My final cable comment is that you should think about how you will be getting power to your Mac or Macs. Often when you move, the power outlets aren’t in quite the right spot, and you need to use an extension cord or power strip or something. We also strongly recommend that you consider getting a UPS (uninterruptible power supply) if the power in the new area is at all flaky. They’re mildly expensive (several hundred dollars for a good one), but the peace of mind they provide is well worth it. If a UPS protects you from losing significant work just once, it has paid for itself, and it’s even more worthwhile if it prevents a piece of more expensive equipment from being damaged when a tree branch hits a power line. (The electric company will reportedly often turn the power off, on, and off again in an attempt to burn the branch off the line, and one of our hard disks once fell victim to this practice.) We now have four UPSs, having just bought another one because the our SE/30 server can no longer share mine, being in a different room.
Furniture — We took the opportunity of moving to refit our offices with good desks that can be adjusted to proper ergonomic heights. I’ve been working on a door slung across two cubbies since 1988, and although my sister and I chopped an inch and a half off the bottom of the cubbies three years ago when my hands were hurting badly, it still wasn’t a good solution. After lusting for the pricey AnthroCart desks – which seem infinitely adjustable and sport more accessories than Barbie – we happened on excellent substitutes at the Swedish housewares and furniture store, IKEA. Our desks, made by a Swedish company called Jerker (I suspect it sounds better in Swedish), consist of two side supports with holes drilled every inch or so. They come with a desk platform and a monitor shelf standard, and you can flexibly adjust the height when you assemble them. The desk platform has two slide-out shelves on either side for holding papers or perhaps the mouse. Although not as easy to accessorize as the AnthroCart furniture, the Jerker desks can add an extension shelf that rises above the monitor shelf, and rotating platforms that attach to the side supports.
Tonya’s desk doesn’t have the extension shelf, and she placed her two rotating platforms on the right-hand side, the lower one for her LaserWriter Select 360, and the upper one for a Color OneScanner. I got the extension shelf, being taller, and put my two rotating platforms on either side for holding PowerBooks at typing height while standing up. The desks take an hour or so to put together with the included graphical instructions (which were much appreciated, since we don’t know any Swedish), and seem to be extremely sturdy. The secondary reason for getting new desks is that we had no room in our old offices for some equipment we’d received several months ago as part of payment for a white paper about the Internet that I wrote for Apple. (Ask your dealer if you want a copy.) Now I’m up to using a 20" monitor as my main screen and a 15" as my secondary, and Tonya’s using a 17" as her main screen and a 15" as her secondary (and Geoff uses a 15" and a 17" as his two monitors). Needless to say, we can’t recommend multiple monitor setups too highly, and we consider them one of the most significant reasons to use a Mac over a PC.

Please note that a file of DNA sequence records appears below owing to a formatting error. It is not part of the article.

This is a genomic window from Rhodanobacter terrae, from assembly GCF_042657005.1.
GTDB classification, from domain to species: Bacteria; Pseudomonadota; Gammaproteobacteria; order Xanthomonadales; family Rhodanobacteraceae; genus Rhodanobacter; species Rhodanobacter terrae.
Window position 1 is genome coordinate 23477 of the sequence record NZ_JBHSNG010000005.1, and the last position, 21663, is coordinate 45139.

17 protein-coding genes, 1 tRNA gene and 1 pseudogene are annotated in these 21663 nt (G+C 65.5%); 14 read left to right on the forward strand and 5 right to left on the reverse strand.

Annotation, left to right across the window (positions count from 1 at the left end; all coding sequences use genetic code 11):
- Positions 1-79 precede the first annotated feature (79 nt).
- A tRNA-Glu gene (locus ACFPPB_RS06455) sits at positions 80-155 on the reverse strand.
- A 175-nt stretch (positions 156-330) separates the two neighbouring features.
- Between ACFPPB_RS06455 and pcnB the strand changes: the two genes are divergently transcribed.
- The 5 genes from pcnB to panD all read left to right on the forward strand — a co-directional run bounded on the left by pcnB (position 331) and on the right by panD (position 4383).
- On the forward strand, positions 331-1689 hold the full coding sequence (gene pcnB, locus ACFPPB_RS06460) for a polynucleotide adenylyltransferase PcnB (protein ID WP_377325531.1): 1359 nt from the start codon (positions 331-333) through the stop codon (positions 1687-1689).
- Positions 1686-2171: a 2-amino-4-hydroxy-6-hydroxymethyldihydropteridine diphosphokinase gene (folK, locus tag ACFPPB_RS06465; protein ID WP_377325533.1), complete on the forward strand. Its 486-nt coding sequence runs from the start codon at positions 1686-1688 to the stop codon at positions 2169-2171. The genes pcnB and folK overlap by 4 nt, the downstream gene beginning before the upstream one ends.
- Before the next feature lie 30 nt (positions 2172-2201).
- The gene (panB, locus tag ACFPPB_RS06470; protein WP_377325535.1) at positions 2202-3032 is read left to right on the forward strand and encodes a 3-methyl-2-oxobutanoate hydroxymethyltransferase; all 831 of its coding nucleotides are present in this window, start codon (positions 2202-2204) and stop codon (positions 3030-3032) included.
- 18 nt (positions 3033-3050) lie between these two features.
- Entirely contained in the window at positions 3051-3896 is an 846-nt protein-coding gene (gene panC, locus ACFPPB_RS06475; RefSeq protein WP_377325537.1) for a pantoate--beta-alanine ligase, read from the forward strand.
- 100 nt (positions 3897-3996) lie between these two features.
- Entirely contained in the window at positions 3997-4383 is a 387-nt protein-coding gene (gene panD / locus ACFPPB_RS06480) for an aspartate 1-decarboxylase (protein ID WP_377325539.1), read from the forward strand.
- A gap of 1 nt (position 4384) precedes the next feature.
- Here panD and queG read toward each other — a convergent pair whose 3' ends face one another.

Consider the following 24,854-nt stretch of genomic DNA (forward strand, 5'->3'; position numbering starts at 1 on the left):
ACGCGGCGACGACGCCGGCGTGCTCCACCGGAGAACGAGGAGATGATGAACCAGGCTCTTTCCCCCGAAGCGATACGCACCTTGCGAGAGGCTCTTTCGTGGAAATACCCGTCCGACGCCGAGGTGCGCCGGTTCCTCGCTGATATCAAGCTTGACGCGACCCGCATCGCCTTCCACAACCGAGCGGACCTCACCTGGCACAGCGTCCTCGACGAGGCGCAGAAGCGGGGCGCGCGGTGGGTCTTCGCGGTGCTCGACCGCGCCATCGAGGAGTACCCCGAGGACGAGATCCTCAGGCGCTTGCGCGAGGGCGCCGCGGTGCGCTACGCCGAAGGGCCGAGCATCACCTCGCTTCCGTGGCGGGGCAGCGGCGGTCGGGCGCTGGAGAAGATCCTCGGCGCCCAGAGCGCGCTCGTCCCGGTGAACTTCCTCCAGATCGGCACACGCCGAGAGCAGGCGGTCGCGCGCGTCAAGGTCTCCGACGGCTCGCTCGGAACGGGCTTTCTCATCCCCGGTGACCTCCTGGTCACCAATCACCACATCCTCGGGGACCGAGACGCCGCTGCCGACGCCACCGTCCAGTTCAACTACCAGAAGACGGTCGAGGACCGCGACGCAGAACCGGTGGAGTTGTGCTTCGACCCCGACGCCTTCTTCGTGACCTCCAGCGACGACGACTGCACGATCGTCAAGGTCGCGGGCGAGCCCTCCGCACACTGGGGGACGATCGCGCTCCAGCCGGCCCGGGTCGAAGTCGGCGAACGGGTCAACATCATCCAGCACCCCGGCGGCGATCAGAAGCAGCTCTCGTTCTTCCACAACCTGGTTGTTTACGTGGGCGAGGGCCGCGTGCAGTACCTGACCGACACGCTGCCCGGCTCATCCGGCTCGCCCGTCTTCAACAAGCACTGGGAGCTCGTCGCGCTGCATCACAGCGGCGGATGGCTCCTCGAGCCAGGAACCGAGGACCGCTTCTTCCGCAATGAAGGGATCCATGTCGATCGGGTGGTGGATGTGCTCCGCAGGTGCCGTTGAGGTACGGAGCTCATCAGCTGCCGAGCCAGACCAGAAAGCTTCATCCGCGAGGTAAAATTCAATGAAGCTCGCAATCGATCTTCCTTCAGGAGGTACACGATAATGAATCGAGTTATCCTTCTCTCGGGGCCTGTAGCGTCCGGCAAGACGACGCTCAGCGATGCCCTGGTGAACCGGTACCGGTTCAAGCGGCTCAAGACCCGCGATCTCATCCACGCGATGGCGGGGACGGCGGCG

Oh, the Jerker desks from IKEA cost about $240 for the desk, $30 for the extension shelf, and $15 each for the rotating platforms, which you can get with a large shelf (as we did), or a smaller shelf for holding a phone. They’re pretty heavy, so shipping might be expensive, but if you have an IKEA store near you, check them out sometime.
Connectivity — Finally, if you’re as connected as we are, give some thought to your connectivity when you move. We went from a 56K frame relay Internet connection and two analog phone lines to a single analog line that we have to share for modem and voice use. We had hoped to have at least more analog lines in quickly, but due to lack of wires, U.S. West hasn’t provided them just yet. So, to enable people to leave messages when the phone is busy (which is often, with two people using modems), we’re thinking of having the phone company install voicemail until our other lines appear. Equally serious in many ways has been the slowdown in dealing with Internet email, and for that I set up AutoShare to reply to all my incoming messages. It tells people why my response time may be much slower than in the past and also provides them with email (<[email protected]>) and Web pointers to my Frequently Asked Question list, which answers many of the questions I get via email.
AutoShare is good about not sending replies to addresses that I’ve preset as being mailing lists, and it also only sends one response per person, even if they send me more than one message. AutoShare only works with Apple Internet Mail Server (or the older MailShare), but you may be able to simulate the same thing with your provider using the Vacation program. Not all providers will have it installed, but try using the Vacation command from the Unix prompt, or try MR Mac’s VacationMail program, a shareware Macintosh program that communicates with your host to set up the Vacation program.
I can’t pretend that this advice will make your move go smoothly, since that would violate a basic law of the universe. But if you can reduce the tension of fighting with your Mac and your connectivity during the move, that’s a good thing and worth the attempt.